One of Britain's wealthiest places, could soon have a credit union to help tackle debt for hundreds of people.

The city council has produced a feasibility study that says a credit union, which is a locally owned financial co-operative, is viable and would help those ensnared in financial problems.

They are seen as a way to tackle poverty by giving poor people an access to cheap loans and other financial services.

Many people are sucked into crippling debt as they struggle to pay the normal commercial interest rates.

Although Winchester has a reputation for affluence there are thousands of people including pensioners, unemployed, single mums and students living on low incomes.

Credit unions are mutual societies whose members buy shares to build up a pool of funds from which loans can be made.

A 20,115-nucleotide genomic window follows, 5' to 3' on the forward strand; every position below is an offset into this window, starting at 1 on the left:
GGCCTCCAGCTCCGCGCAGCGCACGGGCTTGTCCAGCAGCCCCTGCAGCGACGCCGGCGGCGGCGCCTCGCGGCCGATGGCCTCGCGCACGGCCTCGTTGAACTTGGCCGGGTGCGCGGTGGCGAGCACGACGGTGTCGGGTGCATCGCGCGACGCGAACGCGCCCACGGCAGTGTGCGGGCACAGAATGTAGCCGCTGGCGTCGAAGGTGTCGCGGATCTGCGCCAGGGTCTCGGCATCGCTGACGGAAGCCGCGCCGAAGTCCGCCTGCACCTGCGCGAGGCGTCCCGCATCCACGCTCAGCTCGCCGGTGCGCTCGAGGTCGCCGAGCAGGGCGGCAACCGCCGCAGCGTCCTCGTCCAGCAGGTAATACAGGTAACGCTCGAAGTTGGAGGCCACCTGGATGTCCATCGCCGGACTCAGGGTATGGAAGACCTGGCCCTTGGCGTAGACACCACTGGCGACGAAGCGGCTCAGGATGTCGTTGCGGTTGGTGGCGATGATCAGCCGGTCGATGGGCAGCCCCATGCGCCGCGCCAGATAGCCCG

The interest is limited by law to no more than one per cent a month, so £1,000 borrowed and steadily paid back would cost just £65 over a year, far cheaper than most other lenders.

The study recommends a development worker to co-ordinate the setting up of the union after volunteers set up a steering group. It believes the union would need between 500-1,000 members.

Teresa Kennard, LA21 project officer at the council, said: "Our study has shown there is enough need for a credit union. This is a low-cost way of getting credit. People can get credit all too easily, but it is very high interest.

"The main hurdle is funding the development officer post and getting enough people to pledge to it."

Jenny Meadows, manager of Winchester Citizens' Advice Bureau, said she supported the idea. A quarter of the CAB workload is consumer debt and in the last six weeks 180 clients have used its advice.

" To make it work would we would need about 2,000 people to put money in," she said. "One potential problem is that with unemployment so low and most people in jobs, few had problem obtaining credit even if it soon blights their lives.''

She said: "Experience elsewhere has shown that people use it to buy necessities like beds and buggies for children or cookers."